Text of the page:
Other members of the 2007 Wray Jackson Smith Scholarship Committee are Michael P. Cohen and Robert Kominski.

In 2008 the Wray Jackson Smith Scholarship Committee announced that they had selected Kirsten Lum as the 2008 scholarship winner.

(Kirsten Lum.)

Kirsten was a student at American University at the time of selection but will be a doctoral student at the George Washington University this fall. This award provides funds for Kirsten’s participation in the ENAR/IBS 2009 Spring Meetings in San Antonio, TX. She will be presenting on methods for joint modeling of longitudinal and survival time data. This is joint work with Dr. Rajeshwari Sundaram and Dr. Germaine Buck Louis, both from the Eunice Kennedy Shriver National Institute of Child Health and Human Development (NICHD). She began working on this project as an intern at NICHD in the summer of 2007. Kirsten is also a presenter at JSM 2008 in Session 267 (Methods for Survival Time Analyses). She will speak on "Joint Model of Longitudinal Binary Data with Discrete Survival Time." Members of the 2008 Wray Jackson Smith Scholarship Committee are Michael P. Cohen (chair), Robert A. Kominski, and Stephen L. Campbell.

(Jenna Fulton.)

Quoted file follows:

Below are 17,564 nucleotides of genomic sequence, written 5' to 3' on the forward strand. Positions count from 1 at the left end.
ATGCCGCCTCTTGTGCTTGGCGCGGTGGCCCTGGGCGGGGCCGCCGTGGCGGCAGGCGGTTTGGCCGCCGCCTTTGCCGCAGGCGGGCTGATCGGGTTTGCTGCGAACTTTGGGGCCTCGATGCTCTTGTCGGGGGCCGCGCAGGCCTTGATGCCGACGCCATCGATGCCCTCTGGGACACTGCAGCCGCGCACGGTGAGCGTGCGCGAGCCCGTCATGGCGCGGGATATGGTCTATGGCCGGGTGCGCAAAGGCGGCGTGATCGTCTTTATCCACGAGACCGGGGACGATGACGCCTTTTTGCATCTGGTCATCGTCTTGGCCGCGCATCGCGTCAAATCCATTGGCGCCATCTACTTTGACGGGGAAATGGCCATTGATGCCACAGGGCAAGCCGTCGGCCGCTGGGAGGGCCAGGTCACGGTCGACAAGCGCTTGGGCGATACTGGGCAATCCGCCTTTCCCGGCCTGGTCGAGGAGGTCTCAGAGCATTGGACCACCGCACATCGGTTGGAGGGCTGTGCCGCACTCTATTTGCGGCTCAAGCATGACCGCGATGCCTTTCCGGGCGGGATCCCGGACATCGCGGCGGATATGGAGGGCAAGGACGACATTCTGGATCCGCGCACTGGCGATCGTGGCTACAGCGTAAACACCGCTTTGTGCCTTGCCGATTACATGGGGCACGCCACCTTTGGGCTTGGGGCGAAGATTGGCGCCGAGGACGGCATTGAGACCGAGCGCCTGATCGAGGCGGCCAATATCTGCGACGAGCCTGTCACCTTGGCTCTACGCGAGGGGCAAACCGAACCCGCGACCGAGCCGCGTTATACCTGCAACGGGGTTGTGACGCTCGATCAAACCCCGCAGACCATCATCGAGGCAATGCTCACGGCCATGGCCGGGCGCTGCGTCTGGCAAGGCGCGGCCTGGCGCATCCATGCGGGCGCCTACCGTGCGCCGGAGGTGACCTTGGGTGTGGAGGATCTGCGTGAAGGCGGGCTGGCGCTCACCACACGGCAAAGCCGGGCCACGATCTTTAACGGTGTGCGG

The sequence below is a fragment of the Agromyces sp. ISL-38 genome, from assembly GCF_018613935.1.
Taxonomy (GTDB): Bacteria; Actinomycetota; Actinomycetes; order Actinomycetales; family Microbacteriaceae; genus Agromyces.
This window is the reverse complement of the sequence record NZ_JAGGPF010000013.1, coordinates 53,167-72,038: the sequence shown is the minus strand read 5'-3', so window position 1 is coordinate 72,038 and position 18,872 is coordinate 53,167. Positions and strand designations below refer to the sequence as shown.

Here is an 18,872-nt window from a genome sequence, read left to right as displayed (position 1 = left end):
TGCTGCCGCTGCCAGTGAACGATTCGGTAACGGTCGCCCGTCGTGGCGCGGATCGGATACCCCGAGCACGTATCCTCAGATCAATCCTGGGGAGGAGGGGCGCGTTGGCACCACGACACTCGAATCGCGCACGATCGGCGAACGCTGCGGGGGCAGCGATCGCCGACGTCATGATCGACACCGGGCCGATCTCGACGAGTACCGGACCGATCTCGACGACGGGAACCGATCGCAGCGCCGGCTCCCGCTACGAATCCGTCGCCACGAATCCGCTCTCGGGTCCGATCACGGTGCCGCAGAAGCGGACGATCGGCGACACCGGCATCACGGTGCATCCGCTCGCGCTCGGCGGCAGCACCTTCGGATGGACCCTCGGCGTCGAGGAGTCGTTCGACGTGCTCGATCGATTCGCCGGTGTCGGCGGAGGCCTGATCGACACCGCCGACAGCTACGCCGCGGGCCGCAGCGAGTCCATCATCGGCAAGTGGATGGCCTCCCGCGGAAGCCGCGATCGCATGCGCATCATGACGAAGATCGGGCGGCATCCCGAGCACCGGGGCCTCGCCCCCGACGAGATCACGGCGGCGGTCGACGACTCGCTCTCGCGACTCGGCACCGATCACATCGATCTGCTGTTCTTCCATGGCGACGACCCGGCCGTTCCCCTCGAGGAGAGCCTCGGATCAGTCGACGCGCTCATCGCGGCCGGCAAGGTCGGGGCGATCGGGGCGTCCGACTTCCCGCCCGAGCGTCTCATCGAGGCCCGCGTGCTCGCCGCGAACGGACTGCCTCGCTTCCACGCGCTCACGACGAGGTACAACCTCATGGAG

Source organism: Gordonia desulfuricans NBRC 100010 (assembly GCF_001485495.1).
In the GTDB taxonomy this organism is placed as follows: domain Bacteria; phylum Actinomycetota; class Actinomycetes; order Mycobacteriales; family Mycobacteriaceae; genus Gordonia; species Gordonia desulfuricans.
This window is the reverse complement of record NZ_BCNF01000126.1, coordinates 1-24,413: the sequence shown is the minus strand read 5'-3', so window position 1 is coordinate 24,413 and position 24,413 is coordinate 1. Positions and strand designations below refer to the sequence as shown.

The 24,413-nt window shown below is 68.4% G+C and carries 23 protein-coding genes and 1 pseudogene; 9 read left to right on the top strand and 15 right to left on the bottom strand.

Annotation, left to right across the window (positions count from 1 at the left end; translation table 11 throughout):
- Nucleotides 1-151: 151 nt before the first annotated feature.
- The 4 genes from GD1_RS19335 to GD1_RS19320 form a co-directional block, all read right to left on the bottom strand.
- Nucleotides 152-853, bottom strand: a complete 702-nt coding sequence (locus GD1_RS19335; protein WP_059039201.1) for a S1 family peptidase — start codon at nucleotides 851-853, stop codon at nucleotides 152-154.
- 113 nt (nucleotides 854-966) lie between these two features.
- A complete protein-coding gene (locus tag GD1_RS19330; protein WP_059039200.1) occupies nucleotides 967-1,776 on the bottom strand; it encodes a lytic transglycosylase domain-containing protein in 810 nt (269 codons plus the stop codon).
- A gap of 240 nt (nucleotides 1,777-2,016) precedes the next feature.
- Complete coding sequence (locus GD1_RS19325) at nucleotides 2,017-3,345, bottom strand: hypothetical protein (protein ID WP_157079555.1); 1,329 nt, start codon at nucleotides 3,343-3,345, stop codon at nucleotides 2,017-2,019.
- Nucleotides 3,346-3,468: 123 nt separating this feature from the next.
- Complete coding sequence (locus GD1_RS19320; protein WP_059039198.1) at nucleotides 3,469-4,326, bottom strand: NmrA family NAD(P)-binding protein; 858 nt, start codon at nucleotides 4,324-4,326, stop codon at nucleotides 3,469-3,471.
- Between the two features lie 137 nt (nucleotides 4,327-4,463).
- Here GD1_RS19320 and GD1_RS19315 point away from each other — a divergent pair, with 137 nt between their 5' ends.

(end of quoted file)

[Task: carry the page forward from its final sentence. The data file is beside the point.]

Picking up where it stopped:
The 2009 Wray Jackson Smith Scholarship winner is Jenna Fulton, a matriculating doctoral student in the Joint Program in Survey Methodology at the University of Maryland. Her training and related experiences are in the principles and practices of survey research with a special interest in federal statistical surveys. Jenna has worked as a research assistant at the University of Maryland on the American Time Use Survey and was a teaching assistant for the Survey Fundamentals course during 2008 -2009 academic year. Jenna was a summer intern during 2009 with the Agency for Health Research and Quality where she assisted with the agency’s research. Jenna utilized the scholarship to expand her knowledge and explore opportunities for improving the quality of survey data collected by federal agencies by attending short courses and sessions at 2009 Joint Statistical Meetings. Jenna used the remaining scholarship funds to attend the 2010 American Association of Public Opinion Research (AAPOR) to expand her knowledge on survey research being conducted across the country and interact with experts in the field of survey methodology. Jenna’s interests include measurement error, missing data, survey sampling, and statistical uses of administrative records. The 2009 committee consisted of Robert A. Kominski (chair), Stephen Campbell, and Mark Harris.